On a point of order, Madam Temporary Deputy Speaker. Hon. Kinyanjui has argued eloquently about ensuring efficiency and quality; he is now complaining about lack of capacity yet this Bill is precisely meant to ensure that we enhance that kind of capacity. Is he in order to insist on eating his cake and having it?
Madam Temporary Deputy Speaker, I want to plead with my colleague to appreciate where we are coming from. We support the Bill but even as we do so, there is the important Committee Stage. We are saying that once we get to that stage, these are issues he would want to address. We do not want to come up with an amendment and the first thing you hear is that Kenyans have gone to court because they are being discriminated against on account of age. Now that we have that opportunity, we would want to tap all the benefits arising from our different experiences. We are, in principle, not objecting to the Bill. We would want to support our young Kenyans. In supporting them, we will also be supporting the economy.
Lastly, the Government had also realised that the young people in this country face a major challenge in terms of accessing Government procurement services. For that reason, we came up with what we call the Youth Enterprise Fund because we realised that the biggest challenge is that if you give a team of young people, or a young person, an order worth Kshs100 million or even Kshs1 million, when they have no title deeds or anything else, it becomes impossible for them to deliver the services. Therefore, the Government came up with the Youth Enterprise Fund. It has not lived up to our expectations, but if you are able to support the Youth Enterprise Fund and make sure that it works, so that when young people get Government contracts they can get funding to support them, it will help us achieve our goal. With those few comments, once again, I wish to thank all those hon. Members who have contributed in support of this Motion and assure the House that my Ministry, together with all those that work in the infrastructure sector, would want to work with those who are more empowered and are ready to participate in nation building. Thank you.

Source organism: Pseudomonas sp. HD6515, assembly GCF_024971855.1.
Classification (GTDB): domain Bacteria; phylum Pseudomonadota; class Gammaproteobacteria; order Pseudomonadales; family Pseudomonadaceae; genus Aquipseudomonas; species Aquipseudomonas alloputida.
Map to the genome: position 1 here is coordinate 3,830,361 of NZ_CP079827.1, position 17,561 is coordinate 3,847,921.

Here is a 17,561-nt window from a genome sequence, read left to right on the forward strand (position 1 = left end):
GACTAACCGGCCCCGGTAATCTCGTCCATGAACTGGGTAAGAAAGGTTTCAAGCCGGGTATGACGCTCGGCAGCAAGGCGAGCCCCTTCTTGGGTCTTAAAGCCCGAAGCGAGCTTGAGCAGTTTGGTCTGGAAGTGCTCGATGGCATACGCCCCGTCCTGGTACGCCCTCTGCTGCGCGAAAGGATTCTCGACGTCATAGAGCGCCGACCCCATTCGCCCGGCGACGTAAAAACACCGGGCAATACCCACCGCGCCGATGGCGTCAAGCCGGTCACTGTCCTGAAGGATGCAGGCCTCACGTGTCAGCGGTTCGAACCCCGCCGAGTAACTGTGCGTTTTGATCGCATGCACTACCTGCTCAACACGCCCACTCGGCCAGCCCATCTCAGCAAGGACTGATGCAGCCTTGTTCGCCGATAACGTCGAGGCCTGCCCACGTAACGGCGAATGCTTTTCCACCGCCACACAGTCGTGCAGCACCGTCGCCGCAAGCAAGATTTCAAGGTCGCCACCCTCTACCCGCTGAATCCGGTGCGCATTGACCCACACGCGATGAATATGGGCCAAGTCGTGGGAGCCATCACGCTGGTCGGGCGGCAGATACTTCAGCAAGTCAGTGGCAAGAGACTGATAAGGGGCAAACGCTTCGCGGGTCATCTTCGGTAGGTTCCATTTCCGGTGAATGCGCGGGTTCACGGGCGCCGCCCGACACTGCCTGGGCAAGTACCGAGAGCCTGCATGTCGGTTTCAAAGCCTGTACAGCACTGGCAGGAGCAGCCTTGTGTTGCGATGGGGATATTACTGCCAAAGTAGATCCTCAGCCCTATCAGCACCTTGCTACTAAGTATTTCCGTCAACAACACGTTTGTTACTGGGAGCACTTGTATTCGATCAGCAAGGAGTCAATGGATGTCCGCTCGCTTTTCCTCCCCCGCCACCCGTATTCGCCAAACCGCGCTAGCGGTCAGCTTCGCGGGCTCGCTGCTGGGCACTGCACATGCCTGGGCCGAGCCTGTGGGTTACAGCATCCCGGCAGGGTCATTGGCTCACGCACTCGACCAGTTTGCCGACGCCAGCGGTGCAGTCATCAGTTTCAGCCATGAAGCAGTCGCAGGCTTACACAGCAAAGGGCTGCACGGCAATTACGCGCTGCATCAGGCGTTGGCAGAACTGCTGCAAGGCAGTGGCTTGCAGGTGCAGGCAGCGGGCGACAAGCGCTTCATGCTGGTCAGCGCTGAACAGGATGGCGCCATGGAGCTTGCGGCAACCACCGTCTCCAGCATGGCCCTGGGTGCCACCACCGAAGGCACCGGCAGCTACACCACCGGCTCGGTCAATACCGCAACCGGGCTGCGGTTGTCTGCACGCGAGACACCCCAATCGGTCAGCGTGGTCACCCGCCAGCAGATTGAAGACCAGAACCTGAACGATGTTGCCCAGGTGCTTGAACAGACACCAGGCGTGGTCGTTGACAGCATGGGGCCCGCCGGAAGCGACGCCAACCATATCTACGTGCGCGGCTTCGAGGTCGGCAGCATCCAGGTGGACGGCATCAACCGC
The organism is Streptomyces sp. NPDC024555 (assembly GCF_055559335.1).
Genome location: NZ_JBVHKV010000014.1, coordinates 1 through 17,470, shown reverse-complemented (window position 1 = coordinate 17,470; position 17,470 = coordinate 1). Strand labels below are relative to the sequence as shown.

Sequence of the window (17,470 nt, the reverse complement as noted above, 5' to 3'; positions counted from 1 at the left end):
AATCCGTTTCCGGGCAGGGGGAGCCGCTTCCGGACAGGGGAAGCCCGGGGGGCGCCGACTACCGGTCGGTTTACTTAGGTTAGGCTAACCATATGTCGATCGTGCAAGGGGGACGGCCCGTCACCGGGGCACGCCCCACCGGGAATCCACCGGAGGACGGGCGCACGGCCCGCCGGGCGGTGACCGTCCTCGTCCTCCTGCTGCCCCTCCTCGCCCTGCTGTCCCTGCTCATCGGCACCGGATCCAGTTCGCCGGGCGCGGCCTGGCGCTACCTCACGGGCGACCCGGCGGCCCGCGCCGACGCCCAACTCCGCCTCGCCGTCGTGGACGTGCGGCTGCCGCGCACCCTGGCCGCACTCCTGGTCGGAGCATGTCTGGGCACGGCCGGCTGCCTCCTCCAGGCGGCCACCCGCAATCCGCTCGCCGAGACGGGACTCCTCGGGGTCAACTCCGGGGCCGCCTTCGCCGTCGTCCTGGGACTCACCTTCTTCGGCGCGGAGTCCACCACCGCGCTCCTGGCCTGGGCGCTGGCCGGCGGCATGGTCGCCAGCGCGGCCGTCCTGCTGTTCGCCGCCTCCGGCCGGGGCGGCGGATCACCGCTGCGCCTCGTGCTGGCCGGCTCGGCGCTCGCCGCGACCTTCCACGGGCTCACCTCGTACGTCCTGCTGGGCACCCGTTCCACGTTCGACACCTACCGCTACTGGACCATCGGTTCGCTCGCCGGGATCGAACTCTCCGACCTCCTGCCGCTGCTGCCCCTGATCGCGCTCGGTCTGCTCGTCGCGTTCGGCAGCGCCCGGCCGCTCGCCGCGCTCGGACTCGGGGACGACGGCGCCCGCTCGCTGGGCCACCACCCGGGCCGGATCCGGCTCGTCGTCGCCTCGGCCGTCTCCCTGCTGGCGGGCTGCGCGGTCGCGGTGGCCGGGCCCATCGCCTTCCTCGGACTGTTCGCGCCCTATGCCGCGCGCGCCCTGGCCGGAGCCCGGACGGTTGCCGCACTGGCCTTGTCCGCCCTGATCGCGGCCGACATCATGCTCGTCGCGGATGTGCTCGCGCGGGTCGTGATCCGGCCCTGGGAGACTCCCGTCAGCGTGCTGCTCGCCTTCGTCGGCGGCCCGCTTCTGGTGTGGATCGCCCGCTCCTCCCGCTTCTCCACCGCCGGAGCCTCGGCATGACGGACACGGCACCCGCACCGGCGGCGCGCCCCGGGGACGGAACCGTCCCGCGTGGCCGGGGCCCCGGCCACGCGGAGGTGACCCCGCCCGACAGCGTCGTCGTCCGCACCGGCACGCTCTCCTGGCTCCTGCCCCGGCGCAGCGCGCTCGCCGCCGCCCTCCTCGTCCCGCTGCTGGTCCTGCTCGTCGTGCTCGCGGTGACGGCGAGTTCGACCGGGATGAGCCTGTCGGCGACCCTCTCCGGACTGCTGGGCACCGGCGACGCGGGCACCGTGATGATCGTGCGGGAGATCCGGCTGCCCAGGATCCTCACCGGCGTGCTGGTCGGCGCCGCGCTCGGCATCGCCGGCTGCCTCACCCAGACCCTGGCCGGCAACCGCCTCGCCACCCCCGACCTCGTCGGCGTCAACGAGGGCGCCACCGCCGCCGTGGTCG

I will now call upon the Mover to respond.